The purpose of a code is for members and individuals in a cultural/co-cultural group to communicate effectively so that they understand one another and behave in appropriate ways. Culture and co-culture inform the communicative system—or communication code—that is operating in a given interaction. Since one group may have a set of shared symbols that differs from another group, the groups may attribute different meanings to the codes. To be a competent communicator, we need to observe the cultural and co-cultural context to determine what codes should be employed to create shared meaning in an interaction.


2.4.3: Reflective Communication: Intercultural Relationships

Relationships are frequently formed between people with different cultural identities, and may include friends, romantic partners, family, and coworkers. These relationships have both benefits and challenges. For example, some of the benefits include increasing cultural knowledge, challenging previously held stereotypes, and learning new skills (Martin & Nakayama, 2010). Intercultural relationships also present challenges, however. The dialectics discussed earlier affect our relationships. The similarities-differences dialectic in particular may present challenges to relationship formation (Martin & Nakayama, 2010). While differences between people’s cultural identities may be obvious, it takes some effort and reflection to uncover commonalities that can form the basis of a relationship. Perceived differences in general also create anxiety and uncertainty. Negative stereotypes may also hinder progress toward relational development, especially if the individuals are not open to adjusting their preexisting beliefs. However, by reflecting on similarities and differences, and understanding the values and dialectics mentioned in this chapter, tensions can begin to balance out, and uncertainty and anxiety can lessen.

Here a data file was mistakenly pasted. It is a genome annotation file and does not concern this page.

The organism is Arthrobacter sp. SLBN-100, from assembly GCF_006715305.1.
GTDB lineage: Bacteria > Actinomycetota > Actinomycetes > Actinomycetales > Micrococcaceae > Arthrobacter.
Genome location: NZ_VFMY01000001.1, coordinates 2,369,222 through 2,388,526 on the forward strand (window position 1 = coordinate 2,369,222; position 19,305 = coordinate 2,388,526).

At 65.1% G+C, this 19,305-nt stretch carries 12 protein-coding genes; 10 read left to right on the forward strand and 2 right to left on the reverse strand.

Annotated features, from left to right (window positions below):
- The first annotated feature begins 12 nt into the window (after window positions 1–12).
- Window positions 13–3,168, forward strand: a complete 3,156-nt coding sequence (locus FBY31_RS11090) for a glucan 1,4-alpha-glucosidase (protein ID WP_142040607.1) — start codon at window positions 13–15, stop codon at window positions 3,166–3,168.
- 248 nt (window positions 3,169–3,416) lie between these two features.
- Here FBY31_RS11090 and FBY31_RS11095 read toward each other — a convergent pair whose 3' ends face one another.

When engaging in intercultural communication, it is important to avoid ethnocentrism, which is the belief that your culture and your way of doing things is superior. When we do this, we view our position as normal and right and evaluate all other cultural systems against our own. Ethnocentrism shows up in small and large ways: the WWII Nazi’s elevation of the Aryan race and the corresponding killing of Jews, Gypsies, gays and lesbians, and other non-Aryan groups is one of the most horrific ethnocentric acts in history. However, ethnocentrism shows up in small and seemingly unconscious ways as well. In U.S. American culture, if you decided to serve dog meat as an appetizer at your cocktail party you would probable disgust your guests and the police might even arrest you because the consumption of dog meat is not culturally acceptable. However, in China “it is neither rare nor unusual” to consume dog meat (Wingfield-Hayes). In the Czech Republic, the traditional Christmas dinner is carp and potato salad. Imagine how your U.S. family might react if you told them you were serving carp and potato salad for Christmas. In the Czech Republic, it is a beautiful tradition, but in America, it might not receive a warm welcome. Our cultural background influences every aspect of our lives from the food we consume to which classroom curriculum is emphasized over others.